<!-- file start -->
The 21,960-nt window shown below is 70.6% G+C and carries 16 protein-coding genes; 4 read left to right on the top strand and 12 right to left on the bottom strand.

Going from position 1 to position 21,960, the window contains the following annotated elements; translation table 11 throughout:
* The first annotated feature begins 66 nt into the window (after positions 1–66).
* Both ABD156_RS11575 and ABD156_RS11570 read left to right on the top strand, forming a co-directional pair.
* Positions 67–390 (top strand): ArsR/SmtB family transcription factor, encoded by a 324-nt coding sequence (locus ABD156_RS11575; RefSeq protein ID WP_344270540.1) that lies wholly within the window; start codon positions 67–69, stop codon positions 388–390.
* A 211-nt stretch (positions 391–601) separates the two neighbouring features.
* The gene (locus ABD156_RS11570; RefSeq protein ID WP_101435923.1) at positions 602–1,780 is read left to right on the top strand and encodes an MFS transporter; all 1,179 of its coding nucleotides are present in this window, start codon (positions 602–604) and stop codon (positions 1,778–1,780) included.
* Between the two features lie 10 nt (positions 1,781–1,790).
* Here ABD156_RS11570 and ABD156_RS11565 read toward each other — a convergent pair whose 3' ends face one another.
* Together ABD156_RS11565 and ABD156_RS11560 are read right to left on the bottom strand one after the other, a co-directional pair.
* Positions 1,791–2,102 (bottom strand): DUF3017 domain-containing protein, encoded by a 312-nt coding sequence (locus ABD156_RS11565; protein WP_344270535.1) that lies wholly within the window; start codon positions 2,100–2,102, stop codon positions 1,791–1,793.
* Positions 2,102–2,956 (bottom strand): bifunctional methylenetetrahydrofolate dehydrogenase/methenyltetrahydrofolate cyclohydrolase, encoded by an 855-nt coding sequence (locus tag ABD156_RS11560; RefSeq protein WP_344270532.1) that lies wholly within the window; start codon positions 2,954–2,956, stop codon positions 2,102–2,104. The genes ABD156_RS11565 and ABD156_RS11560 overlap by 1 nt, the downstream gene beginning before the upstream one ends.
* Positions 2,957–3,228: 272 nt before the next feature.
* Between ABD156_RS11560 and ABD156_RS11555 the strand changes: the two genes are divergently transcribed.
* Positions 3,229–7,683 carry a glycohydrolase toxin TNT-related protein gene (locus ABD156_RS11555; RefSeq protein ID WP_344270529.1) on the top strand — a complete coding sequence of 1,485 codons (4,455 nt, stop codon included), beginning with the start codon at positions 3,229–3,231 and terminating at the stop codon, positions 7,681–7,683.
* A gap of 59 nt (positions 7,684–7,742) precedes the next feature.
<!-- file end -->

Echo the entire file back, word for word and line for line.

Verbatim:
The 21,960-nt window shown below is 70.6% G+C and carries 16 protein-coding genes; 4 read left to right on the top strand and 12 right to left on the bottom strand.

Going from position 1 to position 21,960, the window contains the following annotated elements; translation table 11 throughout:
* The first annotated feature begins 66 nt into the window (after positions 1–66).
* Both ABD156_RS11575 and ABD156_RS11570 read left to right on the top strand, forming a co-directional pair.
* Positions 67–390 (top strand): ArsR/SmtB family transcription factor, encoded by a 324-nt coding sequence (locus ABD156_RS11575; RefSeq protein ID WP_344270540.1) that lies wholly within the window; start codon positions 67–69, stop codon positions 388–390.
* A 211-nt stretch (positions 391–601) separates the two neighbouring features.
* The gene (locus ABD156_RS11570; RefSeq protein ID WP_101435923.1) at positions 602–1,780 is read left to right on the top strand and encodes an MFS transporter; all 1,179 of its coding nucleotides are present in this window, start codon (positions 602–604) and stop codon (positions 1,778–1,780) included.
* Between the two features lie 10 nt (positions 1,781–1,790).
* Here ABD156_RS11570 and ABD156_RS11565 read toward each other — a convergent pair whose 3' ends face one another.
* Together ABD156_RS11565 and ABD156_RS11560 are read right to left on the bottom strand one after the other, a co-directional pair.
* Positions 1,791–2,102 (bottom strand): DUF3017 domain-containing protein, encoded by a 312-nt coding sequence (locus ABD156_RS11565; protein WP_344270535.1) that lies wholly within the window; start codon positions 2,100–2,102, stop codon positions 1,791–1,793.
* Positions 2,102–2,956 (bottom strand): bifunctional methylenetetrahydrofolate dehydrogenase/methenyltetrahydrofolate cyclohydrolase, encoded by an 855-nt coding sequence (locus tag ABD156_RS11560; RefSeq protein WP_344270532.1) that lies wholly within the window; start codon positions 2,954–2,956, stop codon positions 2,102–2,104. The genes ABD156_RS11565 and ABD156_RS11560 overlap by 1 nt, the downstream gene beginning before the upstream one ends.
* Positions 2,957–3,228: 272 nt before the next feature.
* Between ABD156_RS11560 and ABD156_RS11555 the strand changes: the two genes are divergently transcribed.
* Positions 3,229–7,683 carry a glycohydrolase toxin TNT-related protein gene (locus ABD156_RS11555; RefSeq protein ID WP_344270529.1) on the top strand — a complete coding sequence of 1,485 codons (4,455 nt, stop codon included), beginning with the start codon at positions 3,229–3,231 and terminating at the stop codon, positions 7,681–7,683.
* A gap of 59 nt (positions 7,684–7,742) precedes the next feature.